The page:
Nucleus accumbens

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The nucleus accumbens is a collection of neurons in the basal forebrain region of reptiles and higher organisms which play an important role in reward, pleasure and addiction. It is part of the ventral continuation of the dorsal striatum and shares general principles of connectivity with the striatum. The nucleus accumbens is also called ventral striatum.

The principal neuronal cell type found in the nucleus accumbens is the medium spiny neuron. The neurotransmitter produced by these neurons is gamma amino butyric acid, more commonly known as GABA. GABA is the main inhibitory neurotransmitter of the central nervous system. These neurons are also the main projection or output neurons of the nucleus accumbens.

While 95% of the neurons in the nucleus accumbens are medium spiny GABAergic projection neurons, other neuronal types are also found such as large aspiny cholinergic interneurons.

The output neurons of the nucleus accumbens send axon projections to the ventral analog of the globus pallidus known as the ventral pallidum (VP). The VP, in turn, projects to the mediodorsal (MD) nucleus of the thalamus which projects to the prefrontal cortex. Major inputs to the nucleus accumbens include the prefrontal cortex and dopaminergic neurons located in the ventral tegmental area (VTA) which connect via the mesolimbic pathway. Thus the nucleus accumbens is often described as one part of a cortico-striato-thalamo-cortical loop.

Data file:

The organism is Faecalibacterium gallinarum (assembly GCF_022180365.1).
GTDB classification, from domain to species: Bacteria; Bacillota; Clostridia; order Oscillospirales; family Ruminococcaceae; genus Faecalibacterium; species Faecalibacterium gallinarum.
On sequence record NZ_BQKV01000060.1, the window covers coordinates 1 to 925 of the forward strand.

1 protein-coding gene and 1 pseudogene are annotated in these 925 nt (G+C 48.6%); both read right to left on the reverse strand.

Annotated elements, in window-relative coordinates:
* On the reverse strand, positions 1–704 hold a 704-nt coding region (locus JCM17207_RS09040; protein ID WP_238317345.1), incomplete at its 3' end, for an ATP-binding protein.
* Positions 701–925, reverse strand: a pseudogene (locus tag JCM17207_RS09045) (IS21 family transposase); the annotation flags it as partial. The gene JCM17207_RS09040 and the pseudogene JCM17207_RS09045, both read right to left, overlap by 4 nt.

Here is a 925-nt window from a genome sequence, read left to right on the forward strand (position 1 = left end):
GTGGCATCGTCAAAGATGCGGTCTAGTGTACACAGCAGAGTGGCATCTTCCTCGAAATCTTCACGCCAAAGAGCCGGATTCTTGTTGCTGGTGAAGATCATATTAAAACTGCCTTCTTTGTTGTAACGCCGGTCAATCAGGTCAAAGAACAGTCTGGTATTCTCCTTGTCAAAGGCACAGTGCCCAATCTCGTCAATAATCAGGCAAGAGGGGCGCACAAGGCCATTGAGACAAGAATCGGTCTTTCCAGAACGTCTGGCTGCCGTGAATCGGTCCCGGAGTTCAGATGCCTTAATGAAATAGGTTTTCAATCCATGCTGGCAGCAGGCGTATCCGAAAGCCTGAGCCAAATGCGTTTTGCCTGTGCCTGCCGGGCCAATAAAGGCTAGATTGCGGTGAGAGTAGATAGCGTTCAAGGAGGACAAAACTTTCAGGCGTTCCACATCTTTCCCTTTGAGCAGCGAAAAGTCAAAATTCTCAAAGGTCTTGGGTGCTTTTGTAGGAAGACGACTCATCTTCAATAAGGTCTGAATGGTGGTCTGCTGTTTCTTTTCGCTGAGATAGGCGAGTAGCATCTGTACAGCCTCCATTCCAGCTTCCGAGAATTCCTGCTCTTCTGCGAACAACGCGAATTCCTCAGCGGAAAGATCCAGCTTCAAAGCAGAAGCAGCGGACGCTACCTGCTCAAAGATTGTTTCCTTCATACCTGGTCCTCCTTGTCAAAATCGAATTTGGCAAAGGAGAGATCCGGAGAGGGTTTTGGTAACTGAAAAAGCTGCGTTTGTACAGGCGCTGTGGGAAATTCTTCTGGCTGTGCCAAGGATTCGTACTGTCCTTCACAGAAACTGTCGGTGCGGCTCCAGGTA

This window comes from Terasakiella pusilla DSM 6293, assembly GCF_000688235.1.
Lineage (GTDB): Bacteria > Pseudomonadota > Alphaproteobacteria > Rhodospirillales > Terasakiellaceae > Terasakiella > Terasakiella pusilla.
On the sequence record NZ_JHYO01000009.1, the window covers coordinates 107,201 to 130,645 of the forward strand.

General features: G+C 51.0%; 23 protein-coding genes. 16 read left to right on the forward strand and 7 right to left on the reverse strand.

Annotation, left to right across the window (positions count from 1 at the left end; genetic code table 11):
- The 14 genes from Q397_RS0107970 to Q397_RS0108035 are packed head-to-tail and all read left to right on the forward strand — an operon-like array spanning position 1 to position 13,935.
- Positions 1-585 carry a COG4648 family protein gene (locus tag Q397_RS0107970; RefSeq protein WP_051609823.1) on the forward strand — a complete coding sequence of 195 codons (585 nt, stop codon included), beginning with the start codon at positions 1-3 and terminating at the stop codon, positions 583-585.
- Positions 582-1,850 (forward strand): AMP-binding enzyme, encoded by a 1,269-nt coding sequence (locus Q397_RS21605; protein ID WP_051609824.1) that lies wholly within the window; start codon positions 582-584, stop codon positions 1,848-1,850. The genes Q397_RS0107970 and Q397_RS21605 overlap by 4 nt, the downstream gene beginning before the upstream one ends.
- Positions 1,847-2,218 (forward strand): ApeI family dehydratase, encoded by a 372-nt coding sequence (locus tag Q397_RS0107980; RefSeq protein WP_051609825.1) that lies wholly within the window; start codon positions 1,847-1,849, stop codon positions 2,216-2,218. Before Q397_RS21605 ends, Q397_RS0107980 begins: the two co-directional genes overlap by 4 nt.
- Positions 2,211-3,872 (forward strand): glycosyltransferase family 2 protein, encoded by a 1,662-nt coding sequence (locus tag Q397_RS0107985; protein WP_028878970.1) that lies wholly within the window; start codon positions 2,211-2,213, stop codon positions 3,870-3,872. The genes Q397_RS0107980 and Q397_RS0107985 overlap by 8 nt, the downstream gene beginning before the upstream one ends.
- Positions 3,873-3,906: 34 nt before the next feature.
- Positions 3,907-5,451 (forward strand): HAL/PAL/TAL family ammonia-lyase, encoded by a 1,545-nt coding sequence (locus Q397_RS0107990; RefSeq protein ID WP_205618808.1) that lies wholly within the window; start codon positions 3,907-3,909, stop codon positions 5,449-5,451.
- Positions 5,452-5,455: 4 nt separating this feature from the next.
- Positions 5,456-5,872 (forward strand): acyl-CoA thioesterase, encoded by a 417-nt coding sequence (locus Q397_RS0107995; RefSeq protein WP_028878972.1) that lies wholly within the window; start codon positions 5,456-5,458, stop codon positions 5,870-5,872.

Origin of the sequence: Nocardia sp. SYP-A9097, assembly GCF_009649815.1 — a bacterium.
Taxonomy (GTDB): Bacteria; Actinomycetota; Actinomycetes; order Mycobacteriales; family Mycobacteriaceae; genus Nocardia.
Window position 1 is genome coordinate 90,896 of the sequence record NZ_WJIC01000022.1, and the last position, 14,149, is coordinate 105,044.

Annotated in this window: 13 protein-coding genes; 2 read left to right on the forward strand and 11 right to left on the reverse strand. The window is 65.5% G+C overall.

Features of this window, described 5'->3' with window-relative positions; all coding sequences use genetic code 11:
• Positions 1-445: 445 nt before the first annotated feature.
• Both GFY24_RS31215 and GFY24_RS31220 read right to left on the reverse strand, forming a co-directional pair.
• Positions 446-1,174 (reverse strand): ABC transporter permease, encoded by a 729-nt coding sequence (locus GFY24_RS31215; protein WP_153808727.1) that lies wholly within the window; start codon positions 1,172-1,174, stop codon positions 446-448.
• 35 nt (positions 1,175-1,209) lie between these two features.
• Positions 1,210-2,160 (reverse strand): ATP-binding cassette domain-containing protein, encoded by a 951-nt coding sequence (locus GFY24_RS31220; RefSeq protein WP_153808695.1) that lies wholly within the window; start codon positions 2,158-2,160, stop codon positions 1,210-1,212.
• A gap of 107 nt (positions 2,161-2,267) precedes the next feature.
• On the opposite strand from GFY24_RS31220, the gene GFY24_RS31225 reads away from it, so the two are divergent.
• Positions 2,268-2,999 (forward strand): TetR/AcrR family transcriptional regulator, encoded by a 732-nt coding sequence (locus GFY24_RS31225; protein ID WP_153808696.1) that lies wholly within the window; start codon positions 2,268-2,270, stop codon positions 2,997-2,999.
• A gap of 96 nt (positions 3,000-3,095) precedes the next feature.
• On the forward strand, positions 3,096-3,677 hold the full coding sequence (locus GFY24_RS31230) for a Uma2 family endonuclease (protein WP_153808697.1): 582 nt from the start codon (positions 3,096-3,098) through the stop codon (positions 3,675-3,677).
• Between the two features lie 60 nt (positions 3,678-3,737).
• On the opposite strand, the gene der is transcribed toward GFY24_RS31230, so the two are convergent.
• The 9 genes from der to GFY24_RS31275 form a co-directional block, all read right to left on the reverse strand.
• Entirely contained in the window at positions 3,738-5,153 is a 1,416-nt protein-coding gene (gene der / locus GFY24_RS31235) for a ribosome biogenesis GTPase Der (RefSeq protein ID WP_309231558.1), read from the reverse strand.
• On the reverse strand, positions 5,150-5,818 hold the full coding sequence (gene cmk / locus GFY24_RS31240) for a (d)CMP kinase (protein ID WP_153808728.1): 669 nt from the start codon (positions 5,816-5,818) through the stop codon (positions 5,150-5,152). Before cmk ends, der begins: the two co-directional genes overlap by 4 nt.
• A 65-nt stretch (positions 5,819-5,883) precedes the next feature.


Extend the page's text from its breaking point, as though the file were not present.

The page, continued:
Dopaminergic input from the VTA is thought to modulate the activity of neurons within the nucleus accumbens. These terminals are also the site of action of highly addictive drugs such as cocaine and amphetamine which cause a several-fold increase in dopamine levels in the nucleus accumbens. In addition to cocaine and amphetamine, almost every drug abused by humans has been shown to increase dopamine levels in the nucleus accumbens.

Although the nucleus accumbens has traditionally been studied for its role in addiction, there is a growing body of evidence that it plays a major role in mediating natural rewards.

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